It’s hard to look at retirement statistics and numbers across generations, because of proportionality. Baby Boomers (born 1946-1964) have saved the most, followed by Generation X (1965-1978), and then Millennials (1979-2000). And of course that makes sense because the older you are, the more time you’ve had to save.
Scholarships can pay for your entire education. When you’re a teen, if you take the time to submit two scholarships a day, starting in early high school, that in itself will be a full-time job. A job that will prove to be well worth it. But how do you find scholarship opportunities?
When you think of decluttering, it may seem overwhelming. You have all this stuff. You’re not exactly sure how you’ve accumulated such an absurd amount of things, but you have. All you know now is that you need less stuff.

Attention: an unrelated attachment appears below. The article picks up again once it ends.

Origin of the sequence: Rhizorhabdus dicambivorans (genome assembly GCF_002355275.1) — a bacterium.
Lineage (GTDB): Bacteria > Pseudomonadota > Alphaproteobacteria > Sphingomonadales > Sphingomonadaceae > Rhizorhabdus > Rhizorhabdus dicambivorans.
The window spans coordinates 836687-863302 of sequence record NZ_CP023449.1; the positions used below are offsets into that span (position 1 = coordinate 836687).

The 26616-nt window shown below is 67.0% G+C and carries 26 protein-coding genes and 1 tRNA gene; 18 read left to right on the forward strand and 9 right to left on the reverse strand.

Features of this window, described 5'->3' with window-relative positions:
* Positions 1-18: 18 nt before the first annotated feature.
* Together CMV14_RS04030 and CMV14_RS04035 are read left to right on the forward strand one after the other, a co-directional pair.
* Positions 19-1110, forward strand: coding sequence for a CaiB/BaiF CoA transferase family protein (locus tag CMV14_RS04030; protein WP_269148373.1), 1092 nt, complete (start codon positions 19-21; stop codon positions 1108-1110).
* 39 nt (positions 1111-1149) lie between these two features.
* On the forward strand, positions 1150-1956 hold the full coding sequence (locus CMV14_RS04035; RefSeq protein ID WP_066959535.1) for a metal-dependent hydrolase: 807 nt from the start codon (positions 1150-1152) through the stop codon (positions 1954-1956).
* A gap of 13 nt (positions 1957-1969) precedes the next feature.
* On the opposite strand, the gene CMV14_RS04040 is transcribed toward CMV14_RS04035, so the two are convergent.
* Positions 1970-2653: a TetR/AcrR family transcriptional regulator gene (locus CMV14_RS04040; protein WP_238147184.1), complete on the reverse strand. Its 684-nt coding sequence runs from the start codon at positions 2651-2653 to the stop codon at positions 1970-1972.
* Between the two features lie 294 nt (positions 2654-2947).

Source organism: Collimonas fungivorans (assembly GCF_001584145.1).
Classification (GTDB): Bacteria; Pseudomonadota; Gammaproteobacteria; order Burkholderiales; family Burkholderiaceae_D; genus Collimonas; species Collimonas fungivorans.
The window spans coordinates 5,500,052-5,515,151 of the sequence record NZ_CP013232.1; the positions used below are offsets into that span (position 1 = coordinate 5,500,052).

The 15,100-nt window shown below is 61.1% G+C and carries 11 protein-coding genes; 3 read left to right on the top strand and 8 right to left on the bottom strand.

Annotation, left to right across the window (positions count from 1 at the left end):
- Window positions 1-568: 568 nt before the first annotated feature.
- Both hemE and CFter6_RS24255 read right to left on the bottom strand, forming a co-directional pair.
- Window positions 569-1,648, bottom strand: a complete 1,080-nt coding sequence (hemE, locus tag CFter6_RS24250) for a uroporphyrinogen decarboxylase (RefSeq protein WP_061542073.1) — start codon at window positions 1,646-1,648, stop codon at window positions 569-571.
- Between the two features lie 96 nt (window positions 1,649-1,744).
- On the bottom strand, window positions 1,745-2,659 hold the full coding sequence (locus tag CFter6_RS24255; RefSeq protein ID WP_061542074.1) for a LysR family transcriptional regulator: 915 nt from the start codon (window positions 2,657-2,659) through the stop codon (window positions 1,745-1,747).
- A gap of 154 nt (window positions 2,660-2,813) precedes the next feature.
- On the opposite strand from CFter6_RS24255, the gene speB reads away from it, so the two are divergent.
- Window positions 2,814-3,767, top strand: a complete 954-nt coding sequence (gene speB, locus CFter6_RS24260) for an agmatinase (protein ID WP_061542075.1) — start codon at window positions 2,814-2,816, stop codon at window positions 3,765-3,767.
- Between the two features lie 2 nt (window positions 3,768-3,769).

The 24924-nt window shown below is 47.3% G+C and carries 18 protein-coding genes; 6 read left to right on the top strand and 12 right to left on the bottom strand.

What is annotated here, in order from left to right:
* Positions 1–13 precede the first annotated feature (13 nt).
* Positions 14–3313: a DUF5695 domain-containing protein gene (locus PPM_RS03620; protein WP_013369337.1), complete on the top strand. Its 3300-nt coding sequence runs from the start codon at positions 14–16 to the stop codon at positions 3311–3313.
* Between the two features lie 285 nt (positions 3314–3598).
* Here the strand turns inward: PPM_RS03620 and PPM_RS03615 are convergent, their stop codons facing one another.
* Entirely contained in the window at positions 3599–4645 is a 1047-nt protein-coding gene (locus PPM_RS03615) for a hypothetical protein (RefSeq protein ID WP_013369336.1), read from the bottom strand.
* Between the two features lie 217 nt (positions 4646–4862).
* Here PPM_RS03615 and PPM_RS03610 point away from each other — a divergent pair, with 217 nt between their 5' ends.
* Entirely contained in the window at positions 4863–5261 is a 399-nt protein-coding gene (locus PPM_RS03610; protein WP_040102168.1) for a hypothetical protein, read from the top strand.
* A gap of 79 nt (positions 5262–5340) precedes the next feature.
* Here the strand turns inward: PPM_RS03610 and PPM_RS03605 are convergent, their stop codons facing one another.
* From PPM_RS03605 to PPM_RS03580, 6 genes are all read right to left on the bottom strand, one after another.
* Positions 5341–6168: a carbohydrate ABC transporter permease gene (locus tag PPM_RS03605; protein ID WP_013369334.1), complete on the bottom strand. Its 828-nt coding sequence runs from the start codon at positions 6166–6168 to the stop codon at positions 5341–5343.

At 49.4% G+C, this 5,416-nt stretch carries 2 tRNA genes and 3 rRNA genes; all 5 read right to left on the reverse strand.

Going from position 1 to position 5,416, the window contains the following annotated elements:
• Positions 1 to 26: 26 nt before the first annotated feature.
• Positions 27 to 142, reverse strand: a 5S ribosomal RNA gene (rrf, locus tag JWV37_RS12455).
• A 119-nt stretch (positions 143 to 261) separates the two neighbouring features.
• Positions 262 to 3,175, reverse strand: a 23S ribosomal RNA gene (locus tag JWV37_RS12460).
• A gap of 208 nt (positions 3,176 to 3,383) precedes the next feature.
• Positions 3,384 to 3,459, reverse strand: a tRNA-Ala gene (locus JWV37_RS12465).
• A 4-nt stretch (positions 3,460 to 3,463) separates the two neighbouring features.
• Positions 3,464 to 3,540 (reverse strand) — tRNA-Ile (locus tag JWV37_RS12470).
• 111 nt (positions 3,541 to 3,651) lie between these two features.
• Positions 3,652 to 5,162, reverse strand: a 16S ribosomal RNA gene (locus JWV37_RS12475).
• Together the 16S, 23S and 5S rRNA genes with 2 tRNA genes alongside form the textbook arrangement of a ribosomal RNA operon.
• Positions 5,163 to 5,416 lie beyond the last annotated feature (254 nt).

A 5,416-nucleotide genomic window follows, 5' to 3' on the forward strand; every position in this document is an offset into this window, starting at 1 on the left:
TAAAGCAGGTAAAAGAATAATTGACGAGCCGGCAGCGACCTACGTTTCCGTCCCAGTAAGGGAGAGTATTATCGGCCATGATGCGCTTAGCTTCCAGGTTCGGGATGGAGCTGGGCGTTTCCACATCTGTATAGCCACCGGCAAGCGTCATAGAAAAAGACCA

There are actual studies showing that kids today are 25% more entitled than older generations, and 50% more entitled than the oldest generation. But I don’t think we need studies to see that the entitlement mentality is taking its course.
I’ve had a lot of people ask me to talk to their kids about joining the military. I love giving my input and answering any questions they may have, which is why I decided to write a letter to any kid (or anyone) who is planning to join the military.
When I started reading non-fiction, it seemed like I learned a new concept on every page. Some proved to be helpful in a life-changing way, while others sounded 10x better than reality. There are timeless, classic concepts that everyone can use.